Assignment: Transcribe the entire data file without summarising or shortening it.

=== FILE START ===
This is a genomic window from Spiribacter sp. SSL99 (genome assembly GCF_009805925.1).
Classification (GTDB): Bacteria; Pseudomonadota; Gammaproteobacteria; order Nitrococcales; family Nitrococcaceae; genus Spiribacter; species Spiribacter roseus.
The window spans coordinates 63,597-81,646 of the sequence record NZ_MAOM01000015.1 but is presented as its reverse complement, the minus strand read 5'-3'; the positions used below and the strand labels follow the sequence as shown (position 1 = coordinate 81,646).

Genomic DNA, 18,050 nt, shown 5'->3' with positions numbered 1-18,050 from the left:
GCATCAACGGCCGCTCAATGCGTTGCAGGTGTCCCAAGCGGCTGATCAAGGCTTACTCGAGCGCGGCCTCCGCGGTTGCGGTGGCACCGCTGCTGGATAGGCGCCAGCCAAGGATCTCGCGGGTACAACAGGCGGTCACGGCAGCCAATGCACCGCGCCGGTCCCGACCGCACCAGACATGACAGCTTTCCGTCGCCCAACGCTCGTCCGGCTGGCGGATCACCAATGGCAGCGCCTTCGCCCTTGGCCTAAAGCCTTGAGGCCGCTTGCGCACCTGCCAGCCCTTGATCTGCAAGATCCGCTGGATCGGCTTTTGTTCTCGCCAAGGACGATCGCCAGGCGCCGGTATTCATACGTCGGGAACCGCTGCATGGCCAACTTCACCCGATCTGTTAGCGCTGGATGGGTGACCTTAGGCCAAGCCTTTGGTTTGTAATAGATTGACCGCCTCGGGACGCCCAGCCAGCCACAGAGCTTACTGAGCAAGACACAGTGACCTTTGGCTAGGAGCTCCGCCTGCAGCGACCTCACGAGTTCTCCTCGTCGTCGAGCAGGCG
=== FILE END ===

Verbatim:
This is a genomic window from Spiribacter sp. SSL99 (genome assembly GCF_009805925.1).
Classification (GTDB): Bacteria; Pseudomonadota; Gammaproteobacteria; order Nitrococcales; family Nitrococcaceae; genus Spiribacter; species Spiribacter roseus.
The window spans coordinates 63,597-81,646 of the sequence record NZ_MAOM01000015.1 but is presented as its reverse complement, the minus strand read 5'-3'; the positions used below and the strand labels follow the sequence as shown (position 1 = coordinate 81,646).

Genomic DNA, 18,050 nt, shown 5'->3' with positions numbered 1-18,050 from the left:
GCATCAACGGCCGCTCAATGCGTTGCAGGTGTCCCAAGCGGCTGATCAAGGCTTACTCGAGCGCGGCCTCCGCGGTTGCGGTGGCACCGCTGCTGGATAGGCGCCAGCCAAGGATCTCGCGGGTACAACAGGCGGTCACGGCAGCCAATGCACCGCGCCGGTCCCGACCGCACCAGACATGACAGCTTTCCGTCGCCCAACGCTCGTCCGGCTGGCGGATCACCAATGGCAGCGCCTTCGCCCTTGGCCTAAAGCCTTGAGGCCGCTTGCGCACCTGCCAGCCCTTGATCTGCAAGATCCGCTGGATCGGCTTTTGTTCTCGCCAAGGACGATCGCCAGGCGCCGGTATTCATACGTCGGGAACCGCTGCATGGCCAACTTCACCCGATCTGTTAGCGCTGGATGGGTGACCTTAGGCCAAGCCTTTGGTTTGTAATAGATTGACCGCCTCGGGACGCCCAGCCAGCCACAGAGCTTACTGAGCAAGACACAGTGACCTTTGGCTAGGAGCTCCGCCTGCAGCGACCTCACGAGTTCTCCTCGTCGTCGAGCAGGCG